Head injuries over the past decade
This section compares hospitalisations data over time and includes the first 16 months of the COVID–19 pandemic. The effect of the COVID–19 pandemic on the data is considered in the technical notes of this report.
Hospitalisation data are divided into two distinct time periods: 2011–12 to 2016–17 and 2017–18 and 2020–21. Comparisons of hospitalisations data between these two time periods is not recommended due to a change in data collection methods between 2016–17 and 2017–18 (see technical notes for more details). Comparisons presented here are for within each of the two time periods.
Figure 20 shows that the number and rate of head injury hospitalisations continues to increase over time. Between 2017–18 and 2020–21, the rate of head injury hospitalisations has increased by an average of 1.4% each year.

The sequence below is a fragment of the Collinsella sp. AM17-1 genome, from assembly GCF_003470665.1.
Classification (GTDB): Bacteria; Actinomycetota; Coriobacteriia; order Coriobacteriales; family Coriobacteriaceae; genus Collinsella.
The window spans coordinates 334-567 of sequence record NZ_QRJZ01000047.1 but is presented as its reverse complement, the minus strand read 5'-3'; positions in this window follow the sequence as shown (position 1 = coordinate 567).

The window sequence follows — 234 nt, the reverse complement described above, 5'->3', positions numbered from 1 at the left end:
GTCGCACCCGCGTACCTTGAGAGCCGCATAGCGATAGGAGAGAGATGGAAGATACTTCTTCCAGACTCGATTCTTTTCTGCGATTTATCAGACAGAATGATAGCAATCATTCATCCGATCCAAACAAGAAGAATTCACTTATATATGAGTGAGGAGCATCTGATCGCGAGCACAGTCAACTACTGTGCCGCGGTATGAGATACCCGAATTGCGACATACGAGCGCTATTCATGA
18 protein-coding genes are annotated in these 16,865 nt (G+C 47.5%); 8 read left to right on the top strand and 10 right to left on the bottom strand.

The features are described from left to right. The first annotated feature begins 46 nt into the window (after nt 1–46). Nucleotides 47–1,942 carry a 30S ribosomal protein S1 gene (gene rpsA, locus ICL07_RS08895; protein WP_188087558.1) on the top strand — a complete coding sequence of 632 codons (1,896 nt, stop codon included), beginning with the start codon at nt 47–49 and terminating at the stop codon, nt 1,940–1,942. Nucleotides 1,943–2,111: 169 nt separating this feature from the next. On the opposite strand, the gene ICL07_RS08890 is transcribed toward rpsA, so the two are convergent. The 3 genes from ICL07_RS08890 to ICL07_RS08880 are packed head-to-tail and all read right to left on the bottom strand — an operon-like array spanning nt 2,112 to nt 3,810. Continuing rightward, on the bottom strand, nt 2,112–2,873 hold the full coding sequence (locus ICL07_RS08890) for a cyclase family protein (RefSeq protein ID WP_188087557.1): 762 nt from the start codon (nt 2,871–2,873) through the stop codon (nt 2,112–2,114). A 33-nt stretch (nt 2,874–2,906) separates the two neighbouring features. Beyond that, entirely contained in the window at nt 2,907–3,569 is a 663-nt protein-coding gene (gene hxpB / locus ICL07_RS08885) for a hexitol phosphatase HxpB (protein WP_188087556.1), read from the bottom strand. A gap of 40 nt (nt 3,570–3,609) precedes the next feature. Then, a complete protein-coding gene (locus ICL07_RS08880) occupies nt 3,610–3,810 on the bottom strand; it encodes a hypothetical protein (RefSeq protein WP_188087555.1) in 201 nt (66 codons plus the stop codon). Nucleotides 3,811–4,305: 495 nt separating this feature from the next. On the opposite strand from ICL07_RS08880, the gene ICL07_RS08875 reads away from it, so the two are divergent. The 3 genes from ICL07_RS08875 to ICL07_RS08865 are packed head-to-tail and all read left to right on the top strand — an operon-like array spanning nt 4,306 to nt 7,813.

Following a decline in 2019–20 (likely due to the impacts of COVID–19), age–standardised rates of head injury hospitalisations in 2020–21 increased by 6.7%. Males had a greater increase (7.1%) than females (6.2%).
Deaths have remained fairly steady over time, with an average annual increase of 0.4% since 2011–12. Males demonstrate a slight decreasing trend in age standardised rates from 2016–17, however this increased back to similar baseline levels in 2020–21.
Over time, the gap between male and female rates of head injury hospitalisations has decreased. In 2011–12, males were 1.7 times more likely to have a head injury hospitalisation than females, while in 2020–21, this has reduced to 1.4 times. This can be explained in part by the larger increase in the average annual increase in hospitalisations between 2017–18 and 2020–21 for females (2%) compared with 0.9% for males.
Figure 20: Age–standardised rate and number of head injury hospitalisations, by sex, 2011–12 to 2020–21
Line chart showing change in the number and rate of head injury hospitalisations over the ten financial years since 2011-12. Decreased numbers can be seen in 2019-2020, followed by a 6.7% increase in 2020-21.